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In antibodies, bigger isn't always better.

In Antibodies, Bigger Isn't Always Better

Like a stretch limo trying to get into a mini-car parking space, an antibody too large to get where it's needed may handicap dairy cattle in their fight against infection.

ARS scientists studying the migration of white blood cells into the udders of dairy cows showed that IgM, an important antibody circulating in the blood, did not successfully migrate with the white blood cells to the udder when infections or inflammation occurred.

"On the other hand, [IgG.sub.2], another antibody, or immunoglobulin, stayed attached to the white blood cell, or neutrophil, and made it through the membranes surrounding the udder in fine style," says Max J. Paape of USDA's Agricultural Research Service.

Furthermore, he says, "we found that during their journey through the membranes, neutrophils developed more antibody binding sites. This may increase their ability to bind specific antibodies and attack bacterial invaders."

Paape, who works at the ARS Milk Secretion and Mastitis Laboratory, Beltsville, Maryland, says ways to increase the binding of immunoglobulins to neutrophils in milk may improve protection against udder infection.

Such infections cost dairy farmers $2 billion annually in medication and lost milk production.

In laboratory tests, University of Maryland graduate students Leanne Berning and Millie Worku, who worked with Paape, used a chamber partitioned by a filter with pores about half the size of the neutrophils.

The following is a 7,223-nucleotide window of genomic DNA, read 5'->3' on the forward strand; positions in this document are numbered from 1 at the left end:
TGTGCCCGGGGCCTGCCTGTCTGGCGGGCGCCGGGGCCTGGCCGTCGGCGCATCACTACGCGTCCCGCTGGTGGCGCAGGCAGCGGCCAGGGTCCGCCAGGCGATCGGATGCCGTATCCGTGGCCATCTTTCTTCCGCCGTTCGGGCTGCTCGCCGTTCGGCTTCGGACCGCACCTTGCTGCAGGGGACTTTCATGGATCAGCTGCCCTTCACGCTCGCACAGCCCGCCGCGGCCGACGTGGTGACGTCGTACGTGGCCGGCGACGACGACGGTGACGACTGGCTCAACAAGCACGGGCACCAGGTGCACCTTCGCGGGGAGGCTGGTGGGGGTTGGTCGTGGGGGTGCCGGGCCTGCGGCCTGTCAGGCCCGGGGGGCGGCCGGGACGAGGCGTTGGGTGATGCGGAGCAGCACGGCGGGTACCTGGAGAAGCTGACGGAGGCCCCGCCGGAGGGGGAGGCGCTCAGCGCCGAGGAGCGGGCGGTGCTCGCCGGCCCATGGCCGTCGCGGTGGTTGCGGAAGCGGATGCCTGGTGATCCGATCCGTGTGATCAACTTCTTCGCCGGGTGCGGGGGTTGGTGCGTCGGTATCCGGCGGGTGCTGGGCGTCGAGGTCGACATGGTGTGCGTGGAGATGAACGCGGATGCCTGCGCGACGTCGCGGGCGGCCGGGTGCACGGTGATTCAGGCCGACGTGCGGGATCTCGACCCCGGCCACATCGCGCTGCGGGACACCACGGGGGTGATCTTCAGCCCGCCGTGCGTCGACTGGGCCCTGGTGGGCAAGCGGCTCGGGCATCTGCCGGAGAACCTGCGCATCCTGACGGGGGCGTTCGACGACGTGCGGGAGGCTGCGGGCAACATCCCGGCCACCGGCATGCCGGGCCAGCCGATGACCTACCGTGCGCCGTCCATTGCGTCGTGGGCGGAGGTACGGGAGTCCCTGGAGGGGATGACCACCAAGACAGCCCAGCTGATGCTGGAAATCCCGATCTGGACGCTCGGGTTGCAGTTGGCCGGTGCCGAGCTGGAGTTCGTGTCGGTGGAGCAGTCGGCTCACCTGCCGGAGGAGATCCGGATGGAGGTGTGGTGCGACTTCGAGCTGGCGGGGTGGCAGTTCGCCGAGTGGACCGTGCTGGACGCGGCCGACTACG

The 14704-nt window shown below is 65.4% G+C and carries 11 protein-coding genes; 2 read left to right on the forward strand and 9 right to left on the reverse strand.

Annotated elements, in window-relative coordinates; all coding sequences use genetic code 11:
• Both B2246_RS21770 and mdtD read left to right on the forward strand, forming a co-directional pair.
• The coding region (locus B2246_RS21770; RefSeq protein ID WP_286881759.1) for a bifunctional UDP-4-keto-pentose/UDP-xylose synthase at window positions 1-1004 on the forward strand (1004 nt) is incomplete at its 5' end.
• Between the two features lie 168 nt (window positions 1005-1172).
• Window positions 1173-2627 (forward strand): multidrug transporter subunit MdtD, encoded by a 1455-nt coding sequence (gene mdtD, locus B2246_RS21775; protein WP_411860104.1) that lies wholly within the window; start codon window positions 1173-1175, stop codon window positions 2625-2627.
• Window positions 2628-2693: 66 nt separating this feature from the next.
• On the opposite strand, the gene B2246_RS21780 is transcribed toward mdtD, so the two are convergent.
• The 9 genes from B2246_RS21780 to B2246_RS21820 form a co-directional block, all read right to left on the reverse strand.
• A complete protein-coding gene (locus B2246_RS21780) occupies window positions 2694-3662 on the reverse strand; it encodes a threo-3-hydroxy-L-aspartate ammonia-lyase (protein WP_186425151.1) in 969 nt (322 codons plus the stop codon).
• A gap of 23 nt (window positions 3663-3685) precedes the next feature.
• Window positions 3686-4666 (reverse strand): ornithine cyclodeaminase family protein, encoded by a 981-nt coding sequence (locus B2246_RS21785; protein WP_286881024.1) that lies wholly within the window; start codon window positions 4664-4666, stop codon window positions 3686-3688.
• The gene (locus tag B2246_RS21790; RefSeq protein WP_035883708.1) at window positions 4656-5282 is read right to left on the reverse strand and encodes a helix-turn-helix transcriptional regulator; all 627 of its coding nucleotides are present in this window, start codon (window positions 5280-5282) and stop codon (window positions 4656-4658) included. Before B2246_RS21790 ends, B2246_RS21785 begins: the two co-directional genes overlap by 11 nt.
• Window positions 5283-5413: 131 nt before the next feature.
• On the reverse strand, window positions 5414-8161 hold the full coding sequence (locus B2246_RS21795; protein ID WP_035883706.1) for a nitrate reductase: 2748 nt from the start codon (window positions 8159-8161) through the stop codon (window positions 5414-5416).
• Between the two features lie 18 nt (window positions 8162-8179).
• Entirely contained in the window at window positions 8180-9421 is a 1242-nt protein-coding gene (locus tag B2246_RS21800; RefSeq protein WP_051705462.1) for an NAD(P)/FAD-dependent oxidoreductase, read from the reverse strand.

On one side they placed a suspension of neutrophils that had [IgG.sub.2] and IgM immunoglobulins attached to their surfaces. On the other side was a special mixture of fetal calf serum that acted as an attractant to the neutrophils.

After 3 hours the neutrophils that migrated through the membrane were examined in a special cell sorter. The neutrophils lost most of the IgM, but the [IgG.sub.2] immunoglobulin numbers were about the same. Further, new binding sites for IgM and [IgG.sub.2] appeared on the cell surface.

"To see if the results could be repeated in dairy cows, we placed an irritant in their udders to simulate an infection. Neutrophils tested at the site of the bogus infection had also lost their IgM immunoglobulin and had increased numbers of binding sites," says Paape.

Paape speculates that, "because the IgM is so much larger than the other molecules, it is rubbed off in the rather small pores of the membranes as the neutrophils squeeze through."

Antibodies circulate in the blood and are formed when the body's immune system recognizes a "stranger." They are instrumental to the destruction of invading bacteria.

Paape says that "antibodies ride piggy back on neutrophils. They act like antennae to locate the offending bacteria, which the neutrophils then stick to. Ultimately, the neutrophil ingests the bacteria through a process called phagocytosis."

PHOTO : Research assistant Millie Worku operates a flow cytometer, a laboratory instrument that reveals how immunoglobulins bind to neutrophils.
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Title Annotation:migration of antibodies, that are attached to white blood cells, into the udders of dairy cows
Author:Mazzola, Vince
Publication:Agricultural Research
Date:Oct 1, 1991
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